One of the most important aspects of communities, especially churches, feeling a sense of unity is a shared sense of purpose. Indeed, when people agree on a common purpose, some of the other things that can bog a church down begin to fade in importance as a sense of what God is doing in the church moves to center stage. At Central a new sense of purpose is emerging, and I hope that you will come and see what it is all about.

Since its inception, Central has been committed to helping those who have struggled with alcohol and drug addiction get back on their feet. At different points in our history, it has been a central part of who we are, and at other times, it has been more on the “back burner.” But it has never left us. It is who we are. We have always had AA and ALAnon groups that have met at the church, but recently, with the addition of our Connec­tions gathering on Wednesday nights, we have begun to build a bridge to help folks in recovery begin to find a spiritual foothold for their lives. You can read more about that in the Herald if you like.

What is new is that in the last two months, we have been approached by a group called the Recovery Café Network, whose goal is to help people just starting in recovery, or dealing with mental health issues, or those who have struggled with homelessness to become more stable in their lives. I encourage you to do an online search to see what kind of organization it is. The local chapter is sponsored by the Drive-in Church, but they have asked to rent space from the Marchman building where the actual Café will be located. More details will be coming soon as we hope to bring it to the church for a vote within the next month.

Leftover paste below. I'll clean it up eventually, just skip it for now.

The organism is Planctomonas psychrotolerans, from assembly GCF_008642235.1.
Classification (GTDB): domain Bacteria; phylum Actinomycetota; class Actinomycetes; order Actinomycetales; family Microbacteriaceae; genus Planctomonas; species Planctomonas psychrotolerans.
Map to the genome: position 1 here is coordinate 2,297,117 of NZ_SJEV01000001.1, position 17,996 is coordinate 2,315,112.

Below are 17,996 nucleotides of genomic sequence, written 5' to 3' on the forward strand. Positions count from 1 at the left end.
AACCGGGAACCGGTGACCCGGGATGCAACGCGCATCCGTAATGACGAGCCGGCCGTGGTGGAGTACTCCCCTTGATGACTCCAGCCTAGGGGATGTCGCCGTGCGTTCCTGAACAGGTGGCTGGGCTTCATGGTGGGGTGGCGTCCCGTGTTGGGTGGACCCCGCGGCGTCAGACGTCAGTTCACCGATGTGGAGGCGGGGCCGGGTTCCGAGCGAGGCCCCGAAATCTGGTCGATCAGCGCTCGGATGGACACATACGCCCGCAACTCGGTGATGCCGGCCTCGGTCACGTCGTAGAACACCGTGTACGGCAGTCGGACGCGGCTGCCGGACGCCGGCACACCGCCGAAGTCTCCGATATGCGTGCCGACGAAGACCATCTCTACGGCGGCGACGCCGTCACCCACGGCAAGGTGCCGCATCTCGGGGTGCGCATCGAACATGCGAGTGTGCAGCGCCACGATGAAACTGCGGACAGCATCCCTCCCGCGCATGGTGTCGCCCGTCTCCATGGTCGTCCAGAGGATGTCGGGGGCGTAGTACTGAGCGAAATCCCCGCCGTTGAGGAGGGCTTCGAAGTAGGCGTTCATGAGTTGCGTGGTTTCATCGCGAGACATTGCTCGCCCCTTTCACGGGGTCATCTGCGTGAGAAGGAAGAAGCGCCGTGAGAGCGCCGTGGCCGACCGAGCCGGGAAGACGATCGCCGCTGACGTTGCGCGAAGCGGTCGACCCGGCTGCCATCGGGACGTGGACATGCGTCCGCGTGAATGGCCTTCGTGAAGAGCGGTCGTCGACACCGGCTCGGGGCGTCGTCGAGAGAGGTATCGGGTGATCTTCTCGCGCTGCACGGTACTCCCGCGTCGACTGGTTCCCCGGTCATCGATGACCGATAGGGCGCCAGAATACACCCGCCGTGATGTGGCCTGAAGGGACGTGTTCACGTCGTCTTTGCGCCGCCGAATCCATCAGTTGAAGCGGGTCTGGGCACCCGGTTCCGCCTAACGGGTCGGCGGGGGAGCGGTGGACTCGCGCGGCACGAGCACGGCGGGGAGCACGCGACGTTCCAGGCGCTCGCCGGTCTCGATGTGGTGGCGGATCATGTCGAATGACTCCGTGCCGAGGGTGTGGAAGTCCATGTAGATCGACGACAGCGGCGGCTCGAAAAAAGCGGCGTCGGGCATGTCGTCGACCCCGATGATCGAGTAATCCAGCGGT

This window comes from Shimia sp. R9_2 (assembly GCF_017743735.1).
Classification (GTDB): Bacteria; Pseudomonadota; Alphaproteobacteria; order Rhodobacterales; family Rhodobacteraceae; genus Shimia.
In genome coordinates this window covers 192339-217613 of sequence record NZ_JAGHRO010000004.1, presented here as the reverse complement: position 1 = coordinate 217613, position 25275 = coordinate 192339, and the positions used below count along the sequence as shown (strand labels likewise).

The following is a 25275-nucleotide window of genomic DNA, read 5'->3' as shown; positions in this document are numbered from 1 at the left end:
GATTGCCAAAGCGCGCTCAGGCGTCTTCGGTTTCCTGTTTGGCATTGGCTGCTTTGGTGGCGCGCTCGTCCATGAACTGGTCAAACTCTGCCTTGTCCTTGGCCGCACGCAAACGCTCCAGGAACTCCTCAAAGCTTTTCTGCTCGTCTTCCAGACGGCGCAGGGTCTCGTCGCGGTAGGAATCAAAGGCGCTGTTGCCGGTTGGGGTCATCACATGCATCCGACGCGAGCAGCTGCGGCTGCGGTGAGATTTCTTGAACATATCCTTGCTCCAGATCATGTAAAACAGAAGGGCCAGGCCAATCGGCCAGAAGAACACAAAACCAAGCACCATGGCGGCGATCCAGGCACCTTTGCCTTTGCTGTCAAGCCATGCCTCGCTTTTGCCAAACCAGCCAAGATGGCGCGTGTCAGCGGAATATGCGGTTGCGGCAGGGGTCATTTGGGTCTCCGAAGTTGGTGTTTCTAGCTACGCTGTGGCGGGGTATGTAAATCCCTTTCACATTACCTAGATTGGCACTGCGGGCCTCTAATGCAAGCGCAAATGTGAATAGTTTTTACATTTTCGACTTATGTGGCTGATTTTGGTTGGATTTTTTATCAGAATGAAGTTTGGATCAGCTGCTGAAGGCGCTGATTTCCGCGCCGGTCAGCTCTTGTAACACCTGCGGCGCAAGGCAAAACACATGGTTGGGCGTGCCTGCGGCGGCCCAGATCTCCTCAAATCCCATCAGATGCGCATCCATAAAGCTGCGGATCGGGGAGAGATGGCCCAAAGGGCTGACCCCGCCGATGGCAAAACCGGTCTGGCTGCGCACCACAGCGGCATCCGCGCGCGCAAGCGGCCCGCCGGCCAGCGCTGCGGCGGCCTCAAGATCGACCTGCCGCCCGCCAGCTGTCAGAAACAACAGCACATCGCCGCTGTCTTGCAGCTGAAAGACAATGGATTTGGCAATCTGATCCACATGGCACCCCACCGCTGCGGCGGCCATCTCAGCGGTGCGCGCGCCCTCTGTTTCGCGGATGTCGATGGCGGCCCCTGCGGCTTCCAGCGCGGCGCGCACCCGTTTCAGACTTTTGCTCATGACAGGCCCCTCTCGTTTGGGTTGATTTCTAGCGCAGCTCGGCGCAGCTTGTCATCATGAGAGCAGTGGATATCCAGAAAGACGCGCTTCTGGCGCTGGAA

But when you begin to put the puzzle pieces together, it seems that we are regaining a sense of purpose as a church, one that we can be excited about, because lives are being changed, and we are seeing more and different people on the grounds of the church. When we look back at the history of our church, the “golden years” were filled with ministries that made a difference in the lives of people, from the counseling center, to being the founding organization of the Stewart Marchman center, to the camp, and so on.

As this sense of purpose begins to resurface, I can’t help but wonder if there aren’t more “golden years” ahead for us. They’ll be different than before, but no less special. I hope that you will commit, in your own way, to supporting that purpose, that story, whether it is being in Sunday worship or Connections on a regu­lar basis, re-committing a portion of your resources to the church, or some other way of involvement.